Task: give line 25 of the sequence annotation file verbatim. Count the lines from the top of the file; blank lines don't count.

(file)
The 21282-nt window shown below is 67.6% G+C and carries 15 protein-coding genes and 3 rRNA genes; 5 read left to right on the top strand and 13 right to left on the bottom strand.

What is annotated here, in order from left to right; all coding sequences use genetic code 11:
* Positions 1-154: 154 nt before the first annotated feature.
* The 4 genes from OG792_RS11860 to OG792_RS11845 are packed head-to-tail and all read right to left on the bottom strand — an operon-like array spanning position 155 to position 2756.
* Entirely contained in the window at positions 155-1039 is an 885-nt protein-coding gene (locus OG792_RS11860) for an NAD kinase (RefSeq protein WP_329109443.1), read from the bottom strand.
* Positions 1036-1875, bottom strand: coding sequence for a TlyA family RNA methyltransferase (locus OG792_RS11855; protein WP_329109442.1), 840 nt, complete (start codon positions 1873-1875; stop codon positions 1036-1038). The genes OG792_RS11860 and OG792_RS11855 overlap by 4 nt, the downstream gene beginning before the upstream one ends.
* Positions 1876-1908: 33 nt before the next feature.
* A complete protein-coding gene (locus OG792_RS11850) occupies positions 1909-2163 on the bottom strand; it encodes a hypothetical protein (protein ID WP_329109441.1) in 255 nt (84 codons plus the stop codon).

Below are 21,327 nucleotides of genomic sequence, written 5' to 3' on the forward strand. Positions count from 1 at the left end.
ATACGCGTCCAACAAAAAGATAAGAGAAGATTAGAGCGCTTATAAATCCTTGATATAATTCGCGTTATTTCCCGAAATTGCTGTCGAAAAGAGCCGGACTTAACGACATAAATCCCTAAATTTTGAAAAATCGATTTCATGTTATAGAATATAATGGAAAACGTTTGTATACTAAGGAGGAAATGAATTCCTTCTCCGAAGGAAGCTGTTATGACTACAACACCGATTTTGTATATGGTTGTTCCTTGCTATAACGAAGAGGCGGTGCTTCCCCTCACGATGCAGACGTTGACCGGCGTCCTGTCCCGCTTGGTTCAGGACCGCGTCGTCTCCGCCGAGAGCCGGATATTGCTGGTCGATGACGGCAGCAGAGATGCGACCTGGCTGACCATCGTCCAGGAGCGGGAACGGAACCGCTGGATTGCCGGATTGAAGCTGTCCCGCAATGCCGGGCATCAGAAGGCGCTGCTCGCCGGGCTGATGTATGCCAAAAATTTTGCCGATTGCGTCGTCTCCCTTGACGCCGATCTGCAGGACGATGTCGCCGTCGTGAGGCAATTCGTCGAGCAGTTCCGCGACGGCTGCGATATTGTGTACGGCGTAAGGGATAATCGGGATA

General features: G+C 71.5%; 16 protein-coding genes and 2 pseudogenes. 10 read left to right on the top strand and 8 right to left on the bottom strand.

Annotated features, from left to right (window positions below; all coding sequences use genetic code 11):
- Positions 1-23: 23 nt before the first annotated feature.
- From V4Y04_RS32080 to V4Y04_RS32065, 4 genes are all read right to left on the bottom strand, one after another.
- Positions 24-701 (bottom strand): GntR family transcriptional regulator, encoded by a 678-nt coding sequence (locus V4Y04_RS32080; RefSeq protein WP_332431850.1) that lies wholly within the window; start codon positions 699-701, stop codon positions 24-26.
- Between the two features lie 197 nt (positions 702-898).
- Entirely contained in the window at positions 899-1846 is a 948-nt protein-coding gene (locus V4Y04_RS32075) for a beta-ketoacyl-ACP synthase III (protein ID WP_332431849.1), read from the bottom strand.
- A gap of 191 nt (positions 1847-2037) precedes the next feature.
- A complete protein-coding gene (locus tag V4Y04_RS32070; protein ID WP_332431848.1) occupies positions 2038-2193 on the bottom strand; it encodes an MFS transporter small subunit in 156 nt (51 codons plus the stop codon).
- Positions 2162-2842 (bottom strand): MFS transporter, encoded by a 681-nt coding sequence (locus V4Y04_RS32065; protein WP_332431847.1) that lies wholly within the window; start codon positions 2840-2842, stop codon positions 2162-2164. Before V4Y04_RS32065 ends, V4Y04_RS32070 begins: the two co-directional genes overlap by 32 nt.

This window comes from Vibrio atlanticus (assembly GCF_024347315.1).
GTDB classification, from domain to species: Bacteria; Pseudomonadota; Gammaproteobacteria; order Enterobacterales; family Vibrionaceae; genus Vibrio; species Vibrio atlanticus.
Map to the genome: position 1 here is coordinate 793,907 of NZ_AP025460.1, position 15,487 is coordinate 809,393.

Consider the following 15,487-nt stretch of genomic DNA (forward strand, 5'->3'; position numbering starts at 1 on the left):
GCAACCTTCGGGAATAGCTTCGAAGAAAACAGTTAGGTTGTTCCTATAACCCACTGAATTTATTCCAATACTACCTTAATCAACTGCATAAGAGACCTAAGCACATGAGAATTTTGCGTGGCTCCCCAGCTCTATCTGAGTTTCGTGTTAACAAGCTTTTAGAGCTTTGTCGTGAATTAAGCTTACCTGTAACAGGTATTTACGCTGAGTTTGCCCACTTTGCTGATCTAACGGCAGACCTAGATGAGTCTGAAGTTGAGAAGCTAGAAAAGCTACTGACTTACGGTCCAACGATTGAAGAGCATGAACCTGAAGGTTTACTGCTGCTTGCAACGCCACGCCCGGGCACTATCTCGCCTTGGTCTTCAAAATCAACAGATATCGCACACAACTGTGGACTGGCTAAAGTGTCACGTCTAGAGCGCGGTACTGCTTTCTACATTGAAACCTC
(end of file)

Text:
GCAACCTTCGGGAATAGCTTCGAAGAAAACAGTTAGGTTGTTCCTATAACCCACTGAATTTATTCCAATACTACCTTAATCAACTGCATAAGAGACCTAAGCACATGAGAATTTTGCGTGGCTCCCCAGCTCTATCTGAGTTTCGTGTTAACAAGCTTTTAGAGCTTTGTCGTGAATTAAGCTTACCTGTAACAGGTATTTACGCTGAGTTTGCCCACTTTGCTGATCTAACGGCAGACCTAGATGAGTCTGAAGTTGAGAAGCTAGAAAAGCTACTGACTTACGGTCCAACGATTGAAGAGCATGAACCTGAAGGTTTACTGCTGCTTGCAACGCCACGCCCGGGCACTATCTCGCCTTGGTCTTCAAAATCAACAGATATCGCACACAACTGTGGACTGGCTAAAGTGTCACGTCTAGAGCGCGGTACTGCTTTCTACATTGAAACCTC